The Joy of Souks Kris Griffiths embarked on a Moroccan odyssey for wealthy singletons and was seduced by the charms of a sultry belly-dancer, the opulence of Richard Branson’s North African hideaway- Kasbah Tamadotand the sights, sounds and bargain hunting to be experienced in the legendary bazaars of Marrakech.
n the 1998 film Hideous Kinky, in which Kate Winslet plays an English singleton in search of adventure and love in Marrakech, there’s an early panoramic scene of the Medina’s famous central square, Djamaa El-Fna, where she meets her Moroccan street artist paramour. The scene on screen is a picture of commotion and chaos on a massive scale, but it’s nothing compared to experiencing it in person. It’s a place that cannot simply be seen, but must be consumed with all five of the senses. If the movie was set in the 70s nothing appears to have changed in 40 years,
indeed it feels like being transported centuries back to a medieval market. Even now dancing Berbers clash cymbals and maniacally twirl their fez tassels, snakecharmers coax cobras from their baskets, monkey-handlers stalk passers-by, while innumerable other dancers, musicians, fortune-tellers and henna-tattooists all vie for the tourist dollar. This cacophony of noise and visuals increases in intensity as evening darkness descends, the rhythmic
bongo beats becoming ever more hypnotic. It all understandably lends itself perfectly to a film about a Westerner attracted to this passion and exoticism. I myself am here on a press familiarisation trip with a luxury travel company called Fusion Escapes, specialising in holidays tailor-made to the well-heeled singles market. So that’s unattached professionals seeking a VIP holiday experience. During our first dinner at the revered riad-style Dar Majana restaurant in the Medina (Old Town) I discover I’m the only singleton of the four journalists on this trip, and therefore the biggest beneficiary of what this holiday has to offer. That night, after a traditional meal and a few glasses of Moroccan wine, I’m dancing beneath the stars with a sultry belly-dancer who has onlookers as much in a trance as she has me. Then it’s back to our hotel - the stylish five-star Sofitel Marrakech - situated in the the most elegant part of town yet only a short walk from the main square action. I experience flashbacks of the dark dancing beauty in her chiffon two-piece when I first glimpse the countless street performers in Djamaa El-Fna square the following day, having just enjoyed a fascinating tour of the Medina’s treasures: the 12th century Menara Gardens, the ornate Bahia Palace and ancient Islamic college Ben Youssef Madrassa. Above everything looms the city’s equivalent to the Eiffel Tower - the minaret of the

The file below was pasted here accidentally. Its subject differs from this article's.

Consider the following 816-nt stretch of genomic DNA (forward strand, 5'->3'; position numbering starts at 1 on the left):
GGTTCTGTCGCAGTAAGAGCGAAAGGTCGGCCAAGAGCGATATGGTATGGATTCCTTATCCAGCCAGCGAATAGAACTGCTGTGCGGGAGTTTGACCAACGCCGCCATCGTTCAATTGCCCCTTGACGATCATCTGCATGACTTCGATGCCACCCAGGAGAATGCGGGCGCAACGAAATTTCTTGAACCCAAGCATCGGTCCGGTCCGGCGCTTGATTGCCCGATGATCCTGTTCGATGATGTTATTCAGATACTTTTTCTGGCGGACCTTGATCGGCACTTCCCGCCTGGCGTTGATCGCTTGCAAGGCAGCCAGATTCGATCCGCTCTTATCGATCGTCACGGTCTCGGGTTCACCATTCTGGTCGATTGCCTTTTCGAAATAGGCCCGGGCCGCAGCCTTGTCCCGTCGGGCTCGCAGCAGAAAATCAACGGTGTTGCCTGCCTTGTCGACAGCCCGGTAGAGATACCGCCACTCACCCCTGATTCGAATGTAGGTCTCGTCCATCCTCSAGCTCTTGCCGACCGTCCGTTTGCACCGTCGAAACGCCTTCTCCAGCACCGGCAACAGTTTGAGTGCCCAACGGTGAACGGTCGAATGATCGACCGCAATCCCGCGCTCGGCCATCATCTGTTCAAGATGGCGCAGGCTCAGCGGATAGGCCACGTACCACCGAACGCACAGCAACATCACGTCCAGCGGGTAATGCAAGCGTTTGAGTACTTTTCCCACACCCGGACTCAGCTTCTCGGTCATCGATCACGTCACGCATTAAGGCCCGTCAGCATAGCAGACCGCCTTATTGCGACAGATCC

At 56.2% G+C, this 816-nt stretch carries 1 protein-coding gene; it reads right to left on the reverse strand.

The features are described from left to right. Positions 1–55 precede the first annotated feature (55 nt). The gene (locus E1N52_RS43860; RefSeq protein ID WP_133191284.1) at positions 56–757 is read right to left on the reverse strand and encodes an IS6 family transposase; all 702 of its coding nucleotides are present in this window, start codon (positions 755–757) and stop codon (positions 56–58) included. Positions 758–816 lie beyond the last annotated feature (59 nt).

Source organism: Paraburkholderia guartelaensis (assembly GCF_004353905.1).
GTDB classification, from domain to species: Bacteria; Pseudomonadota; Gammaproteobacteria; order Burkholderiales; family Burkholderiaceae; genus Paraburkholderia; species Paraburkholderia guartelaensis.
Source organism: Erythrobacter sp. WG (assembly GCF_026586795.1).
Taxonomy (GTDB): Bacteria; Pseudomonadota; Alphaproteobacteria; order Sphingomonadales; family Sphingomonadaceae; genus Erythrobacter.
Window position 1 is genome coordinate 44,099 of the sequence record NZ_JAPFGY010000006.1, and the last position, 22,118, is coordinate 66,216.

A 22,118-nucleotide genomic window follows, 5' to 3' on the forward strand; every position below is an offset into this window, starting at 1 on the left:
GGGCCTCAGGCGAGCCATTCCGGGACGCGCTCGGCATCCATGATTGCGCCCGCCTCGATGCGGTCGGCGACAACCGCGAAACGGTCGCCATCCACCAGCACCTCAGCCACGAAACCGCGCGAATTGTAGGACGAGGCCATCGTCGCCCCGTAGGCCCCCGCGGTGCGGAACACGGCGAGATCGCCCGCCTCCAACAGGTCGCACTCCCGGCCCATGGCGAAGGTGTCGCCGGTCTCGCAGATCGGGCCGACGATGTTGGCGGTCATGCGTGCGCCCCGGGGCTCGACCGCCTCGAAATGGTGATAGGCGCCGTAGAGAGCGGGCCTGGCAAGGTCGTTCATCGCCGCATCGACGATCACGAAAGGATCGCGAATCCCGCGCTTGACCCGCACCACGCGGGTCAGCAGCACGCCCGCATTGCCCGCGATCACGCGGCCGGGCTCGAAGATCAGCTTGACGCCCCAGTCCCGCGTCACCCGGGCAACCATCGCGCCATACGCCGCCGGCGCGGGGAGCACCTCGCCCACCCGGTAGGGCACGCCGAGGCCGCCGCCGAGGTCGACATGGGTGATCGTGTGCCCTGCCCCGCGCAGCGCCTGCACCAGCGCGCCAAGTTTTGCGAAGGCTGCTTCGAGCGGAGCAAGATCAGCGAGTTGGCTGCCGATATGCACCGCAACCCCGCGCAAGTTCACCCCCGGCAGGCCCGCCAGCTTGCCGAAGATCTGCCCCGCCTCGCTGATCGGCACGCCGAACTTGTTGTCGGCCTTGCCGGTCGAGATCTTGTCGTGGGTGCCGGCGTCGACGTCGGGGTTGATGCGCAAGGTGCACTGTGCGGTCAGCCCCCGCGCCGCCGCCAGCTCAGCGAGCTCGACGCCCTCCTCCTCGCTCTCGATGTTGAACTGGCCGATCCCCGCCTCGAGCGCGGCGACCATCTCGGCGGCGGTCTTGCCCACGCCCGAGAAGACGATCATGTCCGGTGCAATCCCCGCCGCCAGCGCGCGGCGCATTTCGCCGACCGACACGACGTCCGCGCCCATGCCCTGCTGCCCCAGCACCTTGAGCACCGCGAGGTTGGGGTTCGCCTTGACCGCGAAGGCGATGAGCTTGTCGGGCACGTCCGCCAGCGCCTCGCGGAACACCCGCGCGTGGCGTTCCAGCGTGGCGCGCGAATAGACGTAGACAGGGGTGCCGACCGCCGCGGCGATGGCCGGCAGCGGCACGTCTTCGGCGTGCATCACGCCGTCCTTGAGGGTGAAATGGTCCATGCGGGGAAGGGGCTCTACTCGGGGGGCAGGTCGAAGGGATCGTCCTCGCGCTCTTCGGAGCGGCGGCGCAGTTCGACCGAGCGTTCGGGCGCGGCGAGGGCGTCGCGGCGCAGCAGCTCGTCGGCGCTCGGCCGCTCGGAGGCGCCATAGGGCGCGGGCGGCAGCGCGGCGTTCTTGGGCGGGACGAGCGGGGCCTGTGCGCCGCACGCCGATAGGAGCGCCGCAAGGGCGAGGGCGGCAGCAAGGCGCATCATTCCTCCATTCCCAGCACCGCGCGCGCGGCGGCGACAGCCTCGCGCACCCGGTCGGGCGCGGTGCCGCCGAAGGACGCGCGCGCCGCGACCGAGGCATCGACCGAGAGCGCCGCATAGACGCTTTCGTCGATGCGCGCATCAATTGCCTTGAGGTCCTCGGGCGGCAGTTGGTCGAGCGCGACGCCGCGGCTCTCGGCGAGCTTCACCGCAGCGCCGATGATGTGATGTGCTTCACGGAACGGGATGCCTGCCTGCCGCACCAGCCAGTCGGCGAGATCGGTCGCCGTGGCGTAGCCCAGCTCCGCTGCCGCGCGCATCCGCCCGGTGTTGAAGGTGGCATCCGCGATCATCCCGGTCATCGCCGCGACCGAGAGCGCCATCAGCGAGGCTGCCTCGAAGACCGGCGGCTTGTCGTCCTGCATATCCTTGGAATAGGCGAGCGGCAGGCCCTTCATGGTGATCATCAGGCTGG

Koutoubia Mosque, which has called the faithful to prayer for a millennium. For most visitors the minaret and square herald the entrance to the city’s major draw: the largest traditional souk (market) in Morocco. Here you can buy almost anything with ritualised bartering, and the most popular local products include tagines, rugs, kaftans and babouches (slippers). What seems like one vast, sprawling market is actually many separate souks, and along the labyrinthine avenues are not just stalls but open, cave-like workhouses where artisans toil from dawn to dusk carving, dyeing, tanning or welding their wares. I’ll never forget drifting through the smoky steelmonger quarter, where blacksmiths clanged and wrought their iron, as they have for centuries. In the leather sector, after some determined but lighthearted haggling, I walk away with a new leather bag and shoes costing a fraction of their Western price. And, as they are made and sold directly at source, both parties are happy with the deal. The only difficulty is getting back out of the maze - maps don’t really help, and the incessant cajolings of stall-holders to lost tourists result in a couple more sales. Dodging donkeys and carts is another increasingly hairy prospect once soukfatigue sets in - one must attune to the cry of “Balek!’’, which roughly translates as “Get out of the way deaf tourist!’’ The next day our itinerary steals us away from the enjoyable hubbub and into the more tranquil surrounding scenery of the Atlas Mountains. Along the way we